After adjusted gross income from self-employment is determined, all business expenses allowed for taxation purposes, but which do not require actual expenditures, such as depreciation, must be added to determine net income from self-employment. Business costs actually incurred and paid, but not expensed for internal revenue service purposes, such as principal payments on business loans (to the extent there is a net reduction in total principal obligations incurred in purchasing depreciable assets), may be deducted to determine net income from self-employment.
(Emphasis added.) In Hieb v. Hieb, 1997 ND 171, ¶ 18, 568 N.W.2d 598, we held the word "may" in the regulation is permissive rather than mandatory. We conclude the trial court had discretion to allow, or to not allow, deduction of business costs paid, but not expensed for internal revenue service purposes, in determining Christl's net income from self-employment. We further conclude the trial court had discretion to allow deduction of the cost of some kinds of assets, such as tools and farm machinery, but to not allow deduction of the cost of other kinds of assets, such as vehicles, computers, and computer programs, which are less obviously necessary for farming than tools and farm machinery.
[¶10] Christl contends the trial court erred in concluding that for asset purchases made before the child was born on September 30, 1998, "under section 75-02-04.1-09(4), NDAC, 'Christl may be presumed to have engaged in asset transactions' for the purpose of reducing his income available for child support."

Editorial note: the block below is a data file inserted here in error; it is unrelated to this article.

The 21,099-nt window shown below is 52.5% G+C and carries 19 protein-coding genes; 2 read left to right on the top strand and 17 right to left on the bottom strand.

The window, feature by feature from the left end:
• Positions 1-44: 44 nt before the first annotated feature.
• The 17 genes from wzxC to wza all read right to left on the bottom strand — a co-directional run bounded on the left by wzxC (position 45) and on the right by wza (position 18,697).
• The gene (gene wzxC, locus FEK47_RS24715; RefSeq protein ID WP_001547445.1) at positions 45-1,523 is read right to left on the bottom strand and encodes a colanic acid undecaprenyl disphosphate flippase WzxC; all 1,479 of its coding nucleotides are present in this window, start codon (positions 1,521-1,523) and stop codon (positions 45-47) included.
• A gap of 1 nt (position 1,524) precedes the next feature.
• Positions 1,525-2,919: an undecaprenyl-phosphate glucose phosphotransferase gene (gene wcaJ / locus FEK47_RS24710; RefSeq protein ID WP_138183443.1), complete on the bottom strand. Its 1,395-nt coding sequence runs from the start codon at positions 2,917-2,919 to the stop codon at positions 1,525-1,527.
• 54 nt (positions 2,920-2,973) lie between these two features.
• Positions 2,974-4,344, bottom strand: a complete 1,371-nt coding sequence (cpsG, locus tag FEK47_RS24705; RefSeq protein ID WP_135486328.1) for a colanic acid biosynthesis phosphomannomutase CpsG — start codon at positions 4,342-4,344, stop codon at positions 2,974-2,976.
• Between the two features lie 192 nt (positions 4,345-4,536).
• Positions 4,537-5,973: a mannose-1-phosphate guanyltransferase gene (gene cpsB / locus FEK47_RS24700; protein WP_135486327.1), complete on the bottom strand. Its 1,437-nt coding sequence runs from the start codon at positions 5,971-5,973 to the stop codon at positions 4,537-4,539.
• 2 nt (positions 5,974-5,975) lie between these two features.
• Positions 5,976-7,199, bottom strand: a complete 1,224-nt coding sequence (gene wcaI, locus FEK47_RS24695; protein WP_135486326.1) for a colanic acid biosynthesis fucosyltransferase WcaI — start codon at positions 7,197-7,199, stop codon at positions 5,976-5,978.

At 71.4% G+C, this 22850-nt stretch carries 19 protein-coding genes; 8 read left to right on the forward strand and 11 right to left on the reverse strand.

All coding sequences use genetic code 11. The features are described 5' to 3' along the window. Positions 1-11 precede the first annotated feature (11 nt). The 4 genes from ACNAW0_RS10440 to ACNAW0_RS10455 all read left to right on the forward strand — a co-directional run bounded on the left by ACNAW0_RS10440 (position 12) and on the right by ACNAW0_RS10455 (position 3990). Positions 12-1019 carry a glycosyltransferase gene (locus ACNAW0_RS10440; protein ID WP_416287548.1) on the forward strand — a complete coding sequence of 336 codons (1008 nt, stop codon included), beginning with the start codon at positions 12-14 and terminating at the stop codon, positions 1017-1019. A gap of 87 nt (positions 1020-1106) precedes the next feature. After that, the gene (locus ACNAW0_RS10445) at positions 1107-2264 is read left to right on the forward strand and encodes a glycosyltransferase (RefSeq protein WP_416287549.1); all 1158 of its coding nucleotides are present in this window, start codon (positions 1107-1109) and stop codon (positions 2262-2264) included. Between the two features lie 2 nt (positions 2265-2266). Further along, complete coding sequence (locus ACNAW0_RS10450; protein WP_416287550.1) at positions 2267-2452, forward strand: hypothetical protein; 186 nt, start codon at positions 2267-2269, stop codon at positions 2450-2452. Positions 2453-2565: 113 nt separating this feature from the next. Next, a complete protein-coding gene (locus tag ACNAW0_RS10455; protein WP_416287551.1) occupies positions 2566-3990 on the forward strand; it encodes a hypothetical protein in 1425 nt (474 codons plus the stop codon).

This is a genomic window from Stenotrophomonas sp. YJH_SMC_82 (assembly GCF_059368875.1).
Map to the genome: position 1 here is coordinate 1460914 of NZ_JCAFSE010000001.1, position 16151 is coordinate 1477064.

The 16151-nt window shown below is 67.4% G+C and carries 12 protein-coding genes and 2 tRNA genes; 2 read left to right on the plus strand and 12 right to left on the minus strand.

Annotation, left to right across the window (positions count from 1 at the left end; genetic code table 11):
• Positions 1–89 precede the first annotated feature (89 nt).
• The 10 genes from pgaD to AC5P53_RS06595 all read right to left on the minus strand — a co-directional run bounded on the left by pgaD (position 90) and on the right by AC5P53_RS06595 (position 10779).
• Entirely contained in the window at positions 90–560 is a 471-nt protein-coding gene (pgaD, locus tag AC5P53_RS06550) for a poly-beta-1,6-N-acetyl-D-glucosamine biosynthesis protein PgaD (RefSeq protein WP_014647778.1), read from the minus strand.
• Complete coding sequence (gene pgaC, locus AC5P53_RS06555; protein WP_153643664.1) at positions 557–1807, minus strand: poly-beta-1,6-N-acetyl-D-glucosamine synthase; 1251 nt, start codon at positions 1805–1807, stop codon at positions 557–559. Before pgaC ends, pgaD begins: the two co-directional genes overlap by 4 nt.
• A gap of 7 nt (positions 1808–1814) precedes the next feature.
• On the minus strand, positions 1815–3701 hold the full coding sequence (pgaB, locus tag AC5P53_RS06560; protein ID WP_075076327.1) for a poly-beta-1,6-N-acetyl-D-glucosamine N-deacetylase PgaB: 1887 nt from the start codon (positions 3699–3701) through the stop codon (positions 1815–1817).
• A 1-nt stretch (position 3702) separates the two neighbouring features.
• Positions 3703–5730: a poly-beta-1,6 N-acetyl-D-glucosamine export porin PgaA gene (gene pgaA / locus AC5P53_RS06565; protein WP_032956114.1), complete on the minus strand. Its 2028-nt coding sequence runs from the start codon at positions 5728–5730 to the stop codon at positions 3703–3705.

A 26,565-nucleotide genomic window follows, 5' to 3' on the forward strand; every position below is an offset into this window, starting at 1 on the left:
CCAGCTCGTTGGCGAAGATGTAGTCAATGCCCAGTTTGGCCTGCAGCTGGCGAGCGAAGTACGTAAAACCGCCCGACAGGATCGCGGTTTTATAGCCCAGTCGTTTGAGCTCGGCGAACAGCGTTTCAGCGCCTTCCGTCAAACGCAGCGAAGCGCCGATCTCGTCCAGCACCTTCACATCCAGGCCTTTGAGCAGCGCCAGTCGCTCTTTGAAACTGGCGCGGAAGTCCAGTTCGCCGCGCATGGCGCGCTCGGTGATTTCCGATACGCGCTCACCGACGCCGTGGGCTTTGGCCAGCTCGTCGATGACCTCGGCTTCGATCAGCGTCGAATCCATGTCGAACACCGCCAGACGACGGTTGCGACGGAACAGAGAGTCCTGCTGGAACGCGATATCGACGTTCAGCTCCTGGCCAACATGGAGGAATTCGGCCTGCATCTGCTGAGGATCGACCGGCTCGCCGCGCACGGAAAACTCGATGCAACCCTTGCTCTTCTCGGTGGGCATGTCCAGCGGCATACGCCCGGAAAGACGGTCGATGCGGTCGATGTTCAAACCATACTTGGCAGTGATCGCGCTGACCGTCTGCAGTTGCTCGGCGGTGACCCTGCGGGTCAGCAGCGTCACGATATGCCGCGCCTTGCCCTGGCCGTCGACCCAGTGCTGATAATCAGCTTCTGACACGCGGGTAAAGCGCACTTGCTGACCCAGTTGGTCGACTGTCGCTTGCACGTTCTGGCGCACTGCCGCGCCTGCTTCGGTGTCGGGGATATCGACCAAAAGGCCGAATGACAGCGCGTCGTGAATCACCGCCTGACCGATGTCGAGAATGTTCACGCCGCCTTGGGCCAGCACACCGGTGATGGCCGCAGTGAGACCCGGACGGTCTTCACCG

[¶11] Section 75-02-04.1-09(2)(h), N.D. Admin. Code, provides the presumption that the guideline amount is the correct amount of child support may be rebutted by "[t]he increased ability of an obligor, who has engaged in an asset transaction for the purpose of reducing the obligor's income available for payment of child support, to provide child support." Section 75-02-04.1-09(4), N.D. Admin. Code, provides:
For purposes of subdivision h of subsection 2, a transaction is presumed to have been made for the purpose of reducing the obligor's income available for the payment of child support if:a. The transaction occurred after the birth of a child entitled to support;b. The transaction occurred no more than twenty-four months before the commencement of the proceeding that initially established the support order; andc. The obligor's income is less than it likely would have been if the transaction had not taken place.
[¶12] "Unlike the term 'or,' which is disjunctive in nature and ordinarily indicates an alternative between different things or actions, the term 'and' is conjunctive in nature and ordinarily means in addition to." Narum v. Faxx Foods, Inc., 1999 ND 45, ¶ 20, 590 N.W.2d 454 (citations omitted). The literal meaning of the terms "and" and "or" "should be followed unless it renders the statute inoperable or the meaning becomes questionable." 1A Norman J. Singer, Sutherland Statutory Construction, § 21.14 (5th ed. 1991) (2000 Cum. Supp. 26).